The misuse of God's name

Now that we understand more the power of a name and just how significant God's name is, how do we understand this third commandment? How do we misuse God's name? What does it mean to take God's name in vain? In Hebrew, to take something "in vain" means to use it for a worthless purpose. Unworthy use. The ancient Israelites took God's name in vain whenever they flippantly used God's name in making an oath or promise that they didn't keep, whenever they mixed their worship of God with worship of the false gods that surrounded them, and whenever they used God's name for their own gain—to get ahead. How about you? Do you take God's name in vain? Do you use God's name for worthless purposes? Do you violate the third commandment?

There are many ways you and I misuse God's name. Let's talk about three of those ways. The ancient Hebrews would never have dreamed of how God's name is misused in our society; they carefully guarded how and when they spoke the name of the Lord. Stephen Carter, author of Taking God's Name in Vain, says this:

In truth, there is probably no country in the Western world where people use God's name quite as much, or quite as publicly, or for quite as many purposes, as we Americans do—the third commandment notwithstanding. Few candidates for office are able to end their speeches without asking God to bless their audience, or the nation, or the great work we are undertaking, but everybody is sure the other side is insincere … Athletes thank God, often on television, after scoring the winning touchdown, because, like politicians, they like to think God is on their side. Churches erect huge billboards and take out ads in the paper … God's will is cited as a reason to be against gay rights. And a reason to be for them …. Everybody who wants to change America, and everybody who wants not to, understands the nation's love affair with God's name, which is why everybody invokes it.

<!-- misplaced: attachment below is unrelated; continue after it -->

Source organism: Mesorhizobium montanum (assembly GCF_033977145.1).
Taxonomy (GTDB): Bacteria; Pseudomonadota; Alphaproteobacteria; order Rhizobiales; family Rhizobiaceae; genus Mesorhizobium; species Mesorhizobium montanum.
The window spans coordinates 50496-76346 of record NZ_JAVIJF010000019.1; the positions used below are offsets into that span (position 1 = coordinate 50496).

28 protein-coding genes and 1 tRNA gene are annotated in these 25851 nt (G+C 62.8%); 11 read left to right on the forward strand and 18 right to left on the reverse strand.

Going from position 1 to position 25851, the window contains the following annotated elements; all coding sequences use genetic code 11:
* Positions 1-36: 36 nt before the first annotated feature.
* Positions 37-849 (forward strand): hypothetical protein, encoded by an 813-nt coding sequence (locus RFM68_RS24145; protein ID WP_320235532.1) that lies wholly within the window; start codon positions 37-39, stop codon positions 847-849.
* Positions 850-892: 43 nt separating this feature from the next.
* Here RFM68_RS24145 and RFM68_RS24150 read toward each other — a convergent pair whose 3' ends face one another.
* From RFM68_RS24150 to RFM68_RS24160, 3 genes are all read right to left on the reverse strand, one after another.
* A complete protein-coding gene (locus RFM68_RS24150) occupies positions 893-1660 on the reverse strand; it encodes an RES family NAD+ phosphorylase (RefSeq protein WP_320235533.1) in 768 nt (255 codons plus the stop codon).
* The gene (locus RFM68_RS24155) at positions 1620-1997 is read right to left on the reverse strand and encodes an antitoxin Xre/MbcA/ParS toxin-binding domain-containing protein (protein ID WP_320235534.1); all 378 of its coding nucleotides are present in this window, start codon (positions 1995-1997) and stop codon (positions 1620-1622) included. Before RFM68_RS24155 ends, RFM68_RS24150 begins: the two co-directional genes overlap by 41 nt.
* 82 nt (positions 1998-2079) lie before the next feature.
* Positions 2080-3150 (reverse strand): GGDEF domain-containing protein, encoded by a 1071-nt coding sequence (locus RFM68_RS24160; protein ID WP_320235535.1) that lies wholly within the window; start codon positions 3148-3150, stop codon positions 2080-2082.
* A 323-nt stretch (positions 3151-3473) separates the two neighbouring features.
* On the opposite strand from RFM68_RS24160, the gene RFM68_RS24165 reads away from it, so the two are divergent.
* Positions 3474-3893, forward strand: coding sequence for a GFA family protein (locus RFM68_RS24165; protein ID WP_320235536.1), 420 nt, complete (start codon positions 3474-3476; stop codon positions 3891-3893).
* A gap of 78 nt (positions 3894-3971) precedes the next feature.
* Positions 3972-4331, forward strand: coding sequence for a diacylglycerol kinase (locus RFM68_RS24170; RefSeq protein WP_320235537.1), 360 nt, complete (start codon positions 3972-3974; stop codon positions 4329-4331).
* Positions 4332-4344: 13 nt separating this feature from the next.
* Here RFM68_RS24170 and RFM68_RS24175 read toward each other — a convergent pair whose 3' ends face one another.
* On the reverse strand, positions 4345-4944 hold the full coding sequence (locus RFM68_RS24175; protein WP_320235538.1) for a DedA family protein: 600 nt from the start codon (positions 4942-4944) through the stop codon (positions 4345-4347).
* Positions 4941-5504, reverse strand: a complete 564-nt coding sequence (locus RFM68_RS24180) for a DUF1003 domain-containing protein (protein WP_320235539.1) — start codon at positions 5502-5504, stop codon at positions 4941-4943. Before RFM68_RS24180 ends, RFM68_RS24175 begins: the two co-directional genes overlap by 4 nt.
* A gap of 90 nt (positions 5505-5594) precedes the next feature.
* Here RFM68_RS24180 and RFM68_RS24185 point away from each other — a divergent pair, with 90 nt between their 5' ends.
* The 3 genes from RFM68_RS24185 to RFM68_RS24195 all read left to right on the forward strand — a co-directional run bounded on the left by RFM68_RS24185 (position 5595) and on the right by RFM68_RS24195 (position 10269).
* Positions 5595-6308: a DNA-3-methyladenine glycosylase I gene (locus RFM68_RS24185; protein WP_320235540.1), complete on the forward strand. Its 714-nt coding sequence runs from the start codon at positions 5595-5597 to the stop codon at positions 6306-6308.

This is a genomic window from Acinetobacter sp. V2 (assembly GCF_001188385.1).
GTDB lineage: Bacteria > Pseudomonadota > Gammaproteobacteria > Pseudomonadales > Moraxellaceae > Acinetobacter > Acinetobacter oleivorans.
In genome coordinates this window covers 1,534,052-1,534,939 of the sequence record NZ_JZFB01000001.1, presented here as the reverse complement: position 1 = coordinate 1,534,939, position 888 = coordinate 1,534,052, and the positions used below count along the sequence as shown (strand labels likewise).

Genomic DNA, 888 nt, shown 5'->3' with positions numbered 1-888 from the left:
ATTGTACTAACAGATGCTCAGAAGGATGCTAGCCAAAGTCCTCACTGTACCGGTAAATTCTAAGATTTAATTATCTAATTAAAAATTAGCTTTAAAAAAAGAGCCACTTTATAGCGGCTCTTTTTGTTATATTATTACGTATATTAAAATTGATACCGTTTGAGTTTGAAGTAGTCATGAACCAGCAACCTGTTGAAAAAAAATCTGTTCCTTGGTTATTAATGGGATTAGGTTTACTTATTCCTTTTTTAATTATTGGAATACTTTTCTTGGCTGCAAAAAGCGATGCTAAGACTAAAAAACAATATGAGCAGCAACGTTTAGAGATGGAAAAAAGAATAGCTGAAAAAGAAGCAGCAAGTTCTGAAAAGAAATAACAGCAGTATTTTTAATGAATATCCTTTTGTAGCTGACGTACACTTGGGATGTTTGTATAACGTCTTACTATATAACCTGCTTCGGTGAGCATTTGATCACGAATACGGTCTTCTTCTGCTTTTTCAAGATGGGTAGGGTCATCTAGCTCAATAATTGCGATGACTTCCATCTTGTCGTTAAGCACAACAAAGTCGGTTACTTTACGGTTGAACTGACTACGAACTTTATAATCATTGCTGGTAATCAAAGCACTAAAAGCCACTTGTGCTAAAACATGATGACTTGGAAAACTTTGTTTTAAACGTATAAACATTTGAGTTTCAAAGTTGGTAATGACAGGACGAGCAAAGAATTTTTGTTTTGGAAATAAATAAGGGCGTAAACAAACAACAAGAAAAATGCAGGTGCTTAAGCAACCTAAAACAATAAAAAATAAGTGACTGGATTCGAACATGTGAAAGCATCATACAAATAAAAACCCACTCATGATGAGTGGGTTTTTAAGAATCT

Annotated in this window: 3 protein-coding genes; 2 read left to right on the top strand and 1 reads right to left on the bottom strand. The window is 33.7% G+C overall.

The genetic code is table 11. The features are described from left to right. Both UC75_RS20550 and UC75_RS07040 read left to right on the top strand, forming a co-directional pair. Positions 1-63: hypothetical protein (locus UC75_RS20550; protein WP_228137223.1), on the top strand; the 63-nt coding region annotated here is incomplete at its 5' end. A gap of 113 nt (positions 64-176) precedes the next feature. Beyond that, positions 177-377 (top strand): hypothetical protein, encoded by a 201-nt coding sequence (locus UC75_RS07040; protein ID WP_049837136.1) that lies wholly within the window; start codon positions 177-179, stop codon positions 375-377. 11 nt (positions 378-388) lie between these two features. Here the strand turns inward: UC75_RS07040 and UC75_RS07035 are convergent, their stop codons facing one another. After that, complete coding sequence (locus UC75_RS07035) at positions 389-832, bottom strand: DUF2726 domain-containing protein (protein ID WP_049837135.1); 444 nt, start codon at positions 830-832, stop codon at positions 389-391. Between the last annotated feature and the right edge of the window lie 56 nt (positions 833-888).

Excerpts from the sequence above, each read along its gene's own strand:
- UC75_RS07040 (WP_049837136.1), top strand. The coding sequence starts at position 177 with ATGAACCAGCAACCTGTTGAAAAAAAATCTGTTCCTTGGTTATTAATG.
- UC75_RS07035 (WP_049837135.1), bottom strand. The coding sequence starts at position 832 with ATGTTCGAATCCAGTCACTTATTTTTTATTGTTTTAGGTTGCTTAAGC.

One of the main ways Americans use and misuse God's name is by using it essentially as a cuss word. This is the first misuse I want to talk about, and this is what most people think about when they think of breaking the third commandment. Do you do this? When something disagreeable happens to you, do you blurt out God's name as a cuss word? "God!" "Oh my God!" "God dammit!" "Jesus Christ!" Would you do this with your mom's name? You wouldn't do this with your mom's name, so don't do it with God's name. Christian, this is the name that saved you! Matthew 12:36 says, "I tell you, on the day of judgment people will give account for every careless word they speak."

The second way we violate this commandment is by building up our own names. Instead of living for and building up God's name, we live for and build up our own. A spotlight is designed to shine on and highlight something other than itself. God designed humans to be spotlights for him. You and I fulfill our God-given design when we shine towards God, when our lives build up his name and his fame. The builders of the tower of Babel designed spotlights to turn inward: "Then they said, 'Come, let us build ourselves a city and a tower with its top in the heavens, and let us make a name for ourselves'" (Genesis 11:4). This ended in disaster; it didn't work.

Whose name are you living for? Whose name are you building? Where's the spotlight turned? Don't worry about building your own name. You're a spotlight. And the only way you discover what's unique about yourself, the only way you discover your true identity and name, is by building God's name and shining on him. That's what you're designed to do. Imagine how much better a place our world would be if all of us spotlights quit worrying about our own name and were united in shining on and building up God's name.